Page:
The ONE thing breaks down our life into ONE thing.
It's simplistic yet very powerful way of thinking.
You might want to get this book and read it through.
1) List down all the people who have had the most influence on you and then write down the ONE thing they are doing

For instance,
Dr. Sanduk Ruit: Treating cataracts patients through his trademark low-cost treatment
Dad: Educating the next generation of Nepalese and teaching how students should learn
Mahabir Pun: Providing internet access to rural Nepal
Grandpa: sending all of his 8 kids to school

Extreme example: Downright crazy Elon Musk: Saving humanity by bringing the cost to access space down to fractions which could help colonize planets. 

The similarities are plain and simple; it's about what you can give to the world. The plain simple thought of accessing your skills and thinking about how it is useful for others. 

2) But first, thinking about what you can give to the world

Krinjal put the Nepali flag near space (not really) but you might to rethink his purpose
I like what he did in all honesty, but he has done since then is disappointing.
You can start out with style, but in the end, substance is what matters.
The prime thing you have to think is how your effort or giving can have a larger impact on people

Initially this what I thought my purpose was 1) Bring craft beer to Nepal after being qualified as a cicerone 2) Help build Nepal's first satellite

But here's the catch. On the outside, this purpose seems to be completely adorable. It's fine. It does propel me to learn more about my trade and bring in the craft that Nepal lacks. But it's all style no substance. Think about it, introducing craft beer would only benefit the handful of Nepalese who can afford it while rest of Nepal have no access to basic food. With the satellite, it's like how Krinjal did with Krinjal Space; all style, no substance. If you ask if it's really really necessary to have satellite, nope. Ok, Ok, let's just put it this way, it's debatable. It makes more sense to invest in basic infrastructure we don't already have.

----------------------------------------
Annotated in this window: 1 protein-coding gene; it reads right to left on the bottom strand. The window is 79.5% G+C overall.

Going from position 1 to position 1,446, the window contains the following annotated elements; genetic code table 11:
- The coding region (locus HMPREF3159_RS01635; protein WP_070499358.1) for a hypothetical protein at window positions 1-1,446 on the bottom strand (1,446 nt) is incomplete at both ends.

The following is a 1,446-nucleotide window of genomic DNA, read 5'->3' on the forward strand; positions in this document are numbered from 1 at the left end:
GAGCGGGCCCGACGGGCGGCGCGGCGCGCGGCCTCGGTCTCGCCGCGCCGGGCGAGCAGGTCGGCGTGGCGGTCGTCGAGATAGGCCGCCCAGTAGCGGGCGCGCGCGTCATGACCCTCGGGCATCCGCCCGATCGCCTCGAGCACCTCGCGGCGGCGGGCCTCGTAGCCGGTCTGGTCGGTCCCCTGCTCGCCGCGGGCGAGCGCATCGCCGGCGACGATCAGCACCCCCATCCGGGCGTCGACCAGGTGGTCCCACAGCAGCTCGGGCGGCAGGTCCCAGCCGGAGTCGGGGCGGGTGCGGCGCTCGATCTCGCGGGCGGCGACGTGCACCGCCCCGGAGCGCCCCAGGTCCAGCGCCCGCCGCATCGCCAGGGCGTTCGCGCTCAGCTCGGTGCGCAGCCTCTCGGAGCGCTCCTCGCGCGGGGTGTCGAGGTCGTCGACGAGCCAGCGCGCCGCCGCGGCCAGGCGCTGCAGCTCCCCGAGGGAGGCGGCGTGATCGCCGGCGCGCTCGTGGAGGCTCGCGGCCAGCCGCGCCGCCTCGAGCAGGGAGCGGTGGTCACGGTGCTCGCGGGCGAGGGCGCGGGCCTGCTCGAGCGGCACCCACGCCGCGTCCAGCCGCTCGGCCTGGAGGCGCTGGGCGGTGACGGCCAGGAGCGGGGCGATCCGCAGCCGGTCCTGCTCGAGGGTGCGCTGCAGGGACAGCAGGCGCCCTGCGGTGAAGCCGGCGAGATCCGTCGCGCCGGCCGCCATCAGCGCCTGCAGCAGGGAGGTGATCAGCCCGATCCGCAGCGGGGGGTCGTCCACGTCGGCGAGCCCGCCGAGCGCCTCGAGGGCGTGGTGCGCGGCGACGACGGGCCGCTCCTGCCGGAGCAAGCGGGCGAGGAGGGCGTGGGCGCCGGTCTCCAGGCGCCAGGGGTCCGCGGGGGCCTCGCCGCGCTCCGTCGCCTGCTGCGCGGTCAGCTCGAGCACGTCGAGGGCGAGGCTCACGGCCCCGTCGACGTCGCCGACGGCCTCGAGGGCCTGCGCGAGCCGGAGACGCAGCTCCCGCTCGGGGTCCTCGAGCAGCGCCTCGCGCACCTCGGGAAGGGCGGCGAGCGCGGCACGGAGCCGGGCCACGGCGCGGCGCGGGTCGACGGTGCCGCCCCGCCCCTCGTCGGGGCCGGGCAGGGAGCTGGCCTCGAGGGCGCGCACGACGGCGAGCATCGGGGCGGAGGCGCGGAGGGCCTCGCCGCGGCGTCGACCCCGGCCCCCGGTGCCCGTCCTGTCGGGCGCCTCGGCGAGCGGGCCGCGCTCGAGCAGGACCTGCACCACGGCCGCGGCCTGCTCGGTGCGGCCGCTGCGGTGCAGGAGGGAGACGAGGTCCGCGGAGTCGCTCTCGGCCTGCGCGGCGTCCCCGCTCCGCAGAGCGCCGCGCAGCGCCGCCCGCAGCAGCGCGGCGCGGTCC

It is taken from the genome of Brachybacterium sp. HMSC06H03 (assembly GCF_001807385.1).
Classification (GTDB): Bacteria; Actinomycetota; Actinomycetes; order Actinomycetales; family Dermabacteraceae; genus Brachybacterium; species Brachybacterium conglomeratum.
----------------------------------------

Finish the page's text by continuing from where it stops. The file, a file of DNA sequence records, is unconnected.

For instance, for me could be: Hands-on electronics kits. Kits to track elephants. kits to measure water quality. kits to build pocket sats. kits for science fairs, kits that teach basic electronics to everyone. The ripple effect of this one is quite massive if you think about long term.
That's it.

3) Now accessing your skills

An honest assessment of where you lie is absolutely necessary. Suppose I want to be able to build practical kits that are not just for science exhibitions but for real practical uses. For that I need to be sound on electronics hardware and software. I need to be able to understand mechatronics. Parallel-y I need to understand what grass root problems lie in the community that can be solved with smarter electronics. For that I need to have certain social and analytical skill.

So to summarize, it's something like this:
First think of the ONE thing (you can think big, as big as you want) that you might be able to offer with the basic skills you have, access how effective that purpose is for other people (you might want to rethink if it doesn't offer other people value), access how many people are going to be affected by your purpose THEN access your skills. Take classes, grab people and talk to accomplished personnel who share similar purpose. 

Implement. Improve, implement. improve, implement. Grow. 
Life's never boring again.